Australian Government introducing new laws to have tech companies decrypt messages
The Australian Government is gearing up to introduce draft legislation that will force tech companies such as Facebook and Google to decrypt the content of messages sent by their users for Australian law enforcement agencies.
Prime Minister Malcolm Turnbull and Attorney General George Brandis made the announcement at a press conference in Sydney on Friday morning, with Turnbull saying, “We need to ensure that the internet is not used as a dark place for bad people to hide their criminal activities from the law.”
According to Brandis, the government will introduce legislation that will “impose an obligation” upon both device manufacturers and service providers to “provide appropriate assistance to intelligence and law enforcement on a warranted basis” in order to investigate and prosecute “serious crime”, such as counter terrorism.
It comes as acting AFP Commissioner, Michael Phelan said that 65 percent of the organisation’s serious and organised crime investigations, counterterrorism investigations, and major paedophile investigations, now involve “some sort of encryption”.
Brandis believes the new laws simply be bringing existing legislation up to date with modern technology.
“It has always been accepted that in appropriate cases, under warrant, there can be lawful surveillance of private communications,” he said.
“What we are doing, is bringing those existing legal obligations up to date. We are contemporising them. The existing law was written before the advent of social media, before the growth in very recent years of encryption of communications to a point at which it is now effectively ubiquitous. So in order to address the new technological developments, we are contemporising existing, well-established legal principles.”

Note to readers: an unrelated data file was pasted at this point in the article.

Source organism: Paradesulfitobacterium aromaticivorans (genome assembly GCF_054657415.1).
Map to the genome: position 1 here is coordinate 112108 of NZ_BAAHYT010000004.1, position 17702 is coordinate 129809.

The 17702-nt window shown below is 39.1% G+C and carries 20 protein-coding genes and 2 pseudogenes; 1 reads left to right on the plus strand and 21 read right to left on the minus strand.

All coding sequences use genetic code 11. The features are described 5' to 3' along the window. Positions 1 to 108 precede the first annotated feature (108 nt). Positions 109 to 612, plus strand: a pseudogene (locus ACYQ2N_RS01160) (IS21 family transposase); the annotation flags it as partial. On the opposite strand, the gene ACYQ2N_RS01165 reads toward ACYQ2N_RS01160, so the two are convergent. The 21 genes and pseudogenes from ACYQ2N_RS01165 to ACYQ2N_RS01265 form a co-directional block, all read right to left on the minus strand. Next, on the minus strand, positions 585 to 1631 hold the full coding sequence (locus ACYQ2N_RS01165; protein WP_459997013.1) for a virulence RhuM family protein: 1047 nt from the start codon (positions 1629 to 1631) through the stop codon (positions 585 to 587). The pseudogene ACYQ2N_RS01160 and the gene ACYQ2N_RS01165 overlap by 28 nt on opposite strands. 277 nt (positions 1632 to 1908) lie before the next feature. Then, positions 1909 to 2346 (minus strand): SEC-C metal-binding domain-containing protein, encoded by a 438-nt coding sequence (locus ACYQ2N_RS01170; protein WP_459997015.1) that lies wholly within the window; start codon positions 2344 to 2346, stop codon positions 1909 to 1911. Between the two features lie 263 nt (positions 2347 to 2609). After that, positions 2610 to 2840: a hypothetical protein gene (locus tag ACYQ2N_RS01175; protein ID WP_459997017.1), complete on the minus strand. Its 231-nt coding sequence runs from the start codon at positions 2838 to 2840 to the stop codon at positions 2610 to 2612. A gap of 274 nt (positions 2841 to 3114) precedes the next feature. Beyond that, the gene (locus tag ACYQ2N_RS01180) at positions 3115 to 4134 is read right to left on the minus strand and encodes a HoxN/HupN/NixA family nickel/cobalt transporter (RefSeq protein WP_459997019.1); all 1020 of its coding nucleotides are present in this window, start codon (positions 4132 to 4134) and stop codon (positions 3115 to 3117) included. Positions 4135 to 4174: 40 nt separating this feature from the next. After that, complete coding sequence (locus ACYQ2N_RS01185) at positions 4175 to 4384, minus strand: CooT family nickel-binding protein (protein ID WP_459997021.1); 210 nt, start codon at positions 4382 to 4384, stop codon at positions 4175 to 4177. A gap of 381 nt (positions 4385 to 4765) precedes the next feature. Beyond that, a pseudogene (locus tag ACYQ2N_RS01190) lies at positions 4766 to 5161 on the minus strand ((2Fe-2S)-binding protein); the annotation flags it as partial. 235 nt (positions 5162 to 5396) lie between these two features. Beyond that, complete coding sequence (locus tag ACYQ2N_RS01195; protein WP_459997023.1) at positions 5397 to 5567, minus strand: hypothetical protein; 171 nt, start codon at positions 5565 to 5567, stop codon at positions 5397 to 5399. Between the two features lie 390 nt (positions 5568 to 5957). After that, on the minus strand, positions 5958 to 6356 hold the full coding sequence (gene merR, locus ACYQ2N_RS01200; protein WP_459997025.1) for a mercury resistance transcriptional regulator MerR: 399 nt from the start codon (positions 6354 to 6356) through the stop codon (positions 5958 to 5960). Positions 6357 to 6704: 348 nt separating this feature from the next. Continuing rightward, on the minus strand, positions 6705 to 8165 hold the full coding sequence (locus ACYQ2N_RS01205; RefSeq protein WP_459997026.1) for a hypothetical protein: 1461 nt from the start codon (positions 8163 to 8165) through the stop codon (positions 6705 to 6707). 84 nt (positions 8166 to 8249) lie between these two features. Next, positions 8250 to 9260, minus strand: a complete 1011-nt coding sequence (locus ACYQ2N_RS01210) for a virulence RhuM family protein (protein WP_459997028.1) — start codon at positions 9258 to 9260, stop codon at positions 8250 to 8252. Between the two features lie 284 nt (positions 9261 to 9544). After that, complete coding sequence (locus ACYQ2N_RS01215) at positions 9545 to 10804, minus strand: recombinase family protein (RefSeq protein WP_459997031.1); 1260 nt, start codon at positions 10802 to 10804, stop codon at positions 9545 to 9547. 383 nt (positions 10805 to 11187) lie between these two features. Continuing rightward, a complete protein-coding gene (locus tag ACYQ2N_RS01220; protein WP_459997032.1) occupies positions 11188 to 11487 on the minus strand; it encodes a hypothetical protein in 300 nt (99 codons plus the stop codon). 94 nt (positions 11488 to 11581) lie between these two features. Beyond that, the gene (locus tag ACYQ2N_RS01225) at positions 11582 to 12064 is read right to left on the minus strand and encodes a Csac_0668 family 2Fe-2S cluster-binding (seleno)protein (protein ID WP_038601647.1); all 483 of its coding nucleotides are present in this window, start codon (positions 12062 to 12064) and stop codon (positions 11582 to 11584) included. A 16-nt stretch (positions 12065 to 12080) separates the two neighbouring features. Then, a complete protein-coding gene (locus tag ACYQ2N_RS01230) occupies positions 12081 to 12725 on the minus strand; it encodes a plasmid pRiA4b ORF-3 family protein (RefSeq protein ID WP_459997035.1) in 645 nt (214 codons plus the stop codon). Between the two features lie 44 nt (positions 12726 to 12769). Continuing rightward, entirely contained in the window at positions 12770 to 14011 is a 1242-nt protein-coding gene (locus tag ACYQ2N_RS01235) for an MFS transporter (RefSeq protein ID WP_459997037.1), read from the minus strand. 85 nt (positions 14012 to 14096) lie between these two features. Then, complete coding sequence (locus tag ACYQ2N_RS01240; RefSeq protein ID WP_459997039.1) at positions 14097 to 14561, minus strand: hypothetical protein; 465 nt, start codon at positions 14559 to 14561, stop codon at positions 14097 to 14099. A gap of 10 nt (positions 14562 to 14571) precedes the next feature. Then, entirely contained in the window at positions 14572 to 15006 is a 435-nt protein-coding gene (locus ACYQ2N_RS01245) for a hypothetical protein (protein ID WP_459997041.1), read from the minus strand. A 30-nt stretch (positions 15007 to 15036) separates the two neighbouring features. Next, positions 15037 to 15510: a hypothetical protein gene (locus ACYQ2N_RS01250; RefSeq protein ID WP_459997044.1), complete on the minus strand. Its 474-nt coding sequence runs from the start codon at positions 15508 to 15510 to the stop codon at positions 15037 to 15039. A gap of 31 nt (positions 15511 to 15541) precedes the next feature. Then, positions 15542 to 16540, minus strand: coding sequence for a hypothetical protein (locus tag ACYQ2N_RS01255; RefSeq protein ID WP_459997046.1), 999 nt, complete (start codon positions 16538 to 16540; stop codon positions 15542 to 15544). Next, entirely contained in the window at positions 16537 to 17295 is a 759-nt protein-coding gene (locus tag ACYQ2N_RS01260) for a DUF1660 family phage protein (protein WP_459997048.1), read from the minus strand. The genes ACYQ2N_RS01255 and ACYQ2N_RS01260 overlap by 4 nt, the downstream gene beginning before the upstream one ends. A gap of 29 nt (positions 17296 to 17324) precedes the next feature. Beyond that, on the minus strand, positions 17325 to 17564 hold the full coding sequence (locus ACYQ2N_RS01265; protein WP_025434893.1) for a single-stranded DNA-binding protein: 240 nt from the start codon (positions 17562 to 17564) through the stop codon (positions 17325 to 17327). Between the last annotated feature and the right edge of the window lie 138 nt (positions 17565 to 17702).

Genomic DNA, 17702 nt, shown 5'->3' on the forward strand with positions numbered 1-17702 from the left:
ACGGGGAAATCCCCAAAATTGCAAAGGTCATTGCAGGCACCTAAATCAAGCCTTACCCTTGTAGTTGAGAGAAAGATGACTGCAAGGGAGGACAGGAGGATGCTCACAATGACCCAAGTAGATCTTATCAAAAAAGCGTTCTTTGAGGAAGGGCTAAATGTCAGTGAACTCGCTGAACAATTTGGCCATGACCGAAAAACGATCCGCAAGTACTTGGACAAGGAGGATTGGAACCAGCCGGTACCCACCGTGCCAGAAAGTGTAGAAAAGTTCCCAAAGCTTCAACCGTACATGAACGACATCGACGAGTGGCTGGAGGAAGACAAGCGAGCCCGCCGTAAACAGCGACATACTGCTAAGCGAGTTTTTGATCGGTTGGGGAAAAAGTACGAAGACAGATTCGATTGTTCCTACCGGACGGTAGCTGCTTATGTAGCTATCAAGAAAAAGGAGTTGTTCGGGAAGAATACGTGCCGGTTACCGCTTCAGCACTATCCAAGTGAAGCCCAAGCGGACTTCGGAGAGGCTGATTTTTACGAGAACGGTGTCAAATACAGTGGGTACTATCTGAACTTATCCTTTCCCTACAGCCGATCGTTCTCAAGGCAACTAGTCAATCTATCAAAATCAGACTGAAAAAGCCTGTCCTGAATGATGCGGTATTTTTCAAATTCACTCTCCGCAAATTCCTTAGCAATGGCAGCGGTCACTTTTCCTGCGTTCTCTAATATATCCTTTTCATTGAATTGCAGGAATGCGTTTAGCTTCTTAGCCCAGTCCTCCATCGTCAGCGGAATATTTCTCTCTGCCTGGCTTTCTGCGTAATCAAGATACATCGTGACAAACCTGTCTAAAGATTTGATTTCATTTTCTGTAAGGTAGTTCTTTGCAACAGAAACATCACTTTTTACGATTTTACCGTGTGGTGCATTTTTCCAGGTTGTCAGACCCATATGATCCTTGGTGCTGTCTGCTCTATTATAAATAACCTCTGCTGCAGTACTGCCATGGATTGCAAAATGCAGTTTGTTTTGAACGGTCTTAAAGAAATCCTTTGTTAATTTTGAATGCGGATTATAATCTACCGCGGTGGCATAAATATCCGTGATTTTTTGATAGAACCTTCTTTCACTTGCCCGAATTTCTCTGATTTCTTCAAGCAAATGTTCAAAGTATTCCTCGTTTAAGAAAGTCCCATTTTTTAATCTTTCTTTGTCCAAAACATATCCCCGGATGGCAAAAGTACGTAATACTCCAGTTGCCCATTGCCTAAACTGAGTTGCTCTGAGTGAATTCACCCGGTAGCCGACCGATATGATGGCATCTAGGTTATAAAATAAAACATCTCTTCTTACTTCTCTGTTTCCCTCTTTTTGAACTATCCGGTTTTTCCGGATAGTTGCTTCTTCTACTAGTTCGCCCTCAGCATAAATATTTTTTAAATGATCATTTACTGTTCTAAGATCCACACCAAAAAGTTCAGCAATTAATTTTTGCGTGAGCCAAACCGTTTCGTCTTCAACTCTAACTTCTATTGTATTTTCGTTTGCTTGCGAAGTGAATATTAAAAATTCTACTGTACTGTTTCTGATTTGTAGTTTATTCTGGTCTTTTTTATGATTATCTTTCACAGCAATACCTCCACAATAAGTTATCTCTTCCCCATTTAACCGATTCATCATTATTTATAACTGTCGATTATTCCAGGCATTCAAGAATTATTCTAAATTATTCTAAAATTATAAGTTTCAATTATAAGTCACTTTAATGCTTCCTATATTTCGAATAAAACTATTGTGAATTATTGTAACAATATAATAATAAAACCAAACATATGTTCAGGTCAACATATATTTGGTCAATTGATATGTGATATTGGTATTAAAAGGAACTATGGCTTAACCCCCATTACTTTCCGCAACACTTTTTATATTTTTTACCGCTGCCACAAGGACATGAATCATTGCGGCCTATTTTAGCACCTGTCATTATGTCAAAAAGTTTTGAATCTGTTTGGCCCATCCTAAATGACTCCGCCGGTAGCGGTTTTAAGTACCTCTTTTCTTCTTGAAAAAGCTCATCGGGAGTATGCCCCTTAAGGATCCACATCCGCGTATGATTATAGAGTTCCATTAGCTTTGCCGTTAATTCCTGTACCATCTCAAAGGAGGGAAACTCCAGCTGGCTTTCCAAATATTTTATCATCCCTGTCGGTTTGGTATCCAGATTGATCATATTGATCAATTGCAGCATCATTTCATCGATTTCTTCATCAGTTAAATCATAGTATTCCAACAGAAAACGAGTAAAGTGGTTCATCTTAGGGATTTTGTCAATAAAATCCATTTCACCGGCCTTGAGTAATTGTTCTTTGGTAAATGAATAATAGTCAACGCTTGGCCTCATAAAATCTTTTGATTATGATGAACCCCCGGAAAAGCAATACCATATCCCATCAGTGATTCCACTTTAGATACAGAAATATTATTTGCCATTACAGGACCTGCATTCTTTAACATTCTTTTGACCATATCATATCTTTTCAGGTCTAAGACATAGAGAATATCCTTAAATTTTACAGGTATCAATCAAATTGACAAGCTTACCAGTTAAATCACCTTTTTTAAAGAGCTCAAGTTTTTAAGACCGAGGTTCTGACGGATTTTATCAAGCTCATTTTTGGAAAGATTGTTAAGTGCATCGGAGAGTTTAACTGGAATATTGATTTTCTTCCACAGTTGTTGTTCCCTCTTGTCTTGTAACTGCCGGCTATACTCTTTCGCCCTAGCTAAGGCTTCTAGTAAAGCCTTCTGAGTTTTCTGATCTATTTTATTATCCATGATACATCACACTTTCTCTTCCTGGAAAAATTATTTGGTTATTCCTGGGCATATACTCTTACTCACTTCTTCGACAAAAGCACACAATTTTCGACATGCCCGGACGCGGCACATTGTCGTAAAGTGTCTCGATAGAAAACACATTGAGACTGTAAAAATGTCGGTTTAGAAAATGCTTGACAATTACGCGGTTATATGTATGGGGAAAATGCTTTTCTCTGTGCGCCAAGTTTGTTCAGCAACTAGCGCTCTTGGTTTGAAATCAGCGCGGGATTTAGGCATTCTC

With Turnbull stating the government would not be looking to tech companies for back doors, how the government will be looking for tech companies to provide access to encrypted messages is not clear; the very nature of end-to-end encryption means only the sender and receiver have access to the keys, allowing for no access by third parties.
When questioned by a journalist as to whether the government is asking Facebook and Apple to keep a copy of the keys it gives to users, Turnbull said, “I’m not a cryptographer, but what we’re seeking to do is to secure their assistance. They have to face up to their responsibility. They can’t just wash their hands of it and say: ‘It’s got nothing to do with us’.”
The legislation will be based on similar laws in UK, with Brandis telling the ABC this morning he had been assured by a cryptographer at the UK’s Government Communications Headquarters (GCHQ) that they could crack end-to-end encryption.
Tech companies have been outspoken on their arguments for encryption.
Apple CEO Tim Cook last year told World News Tonight, “People like to frame this argument as privacy versus national security. That is overly simplistic and it is not true. This is also about public safety. The smartphone that you carry has more information about you on it than any other singular device or any other singular place.”
A spokesperson for Facebook said, “We appreciate the important work law enforcement does, and we understand their need to carry out investigations…at the same time, weakening encrypted systems for them would mean weakening it for everyone.”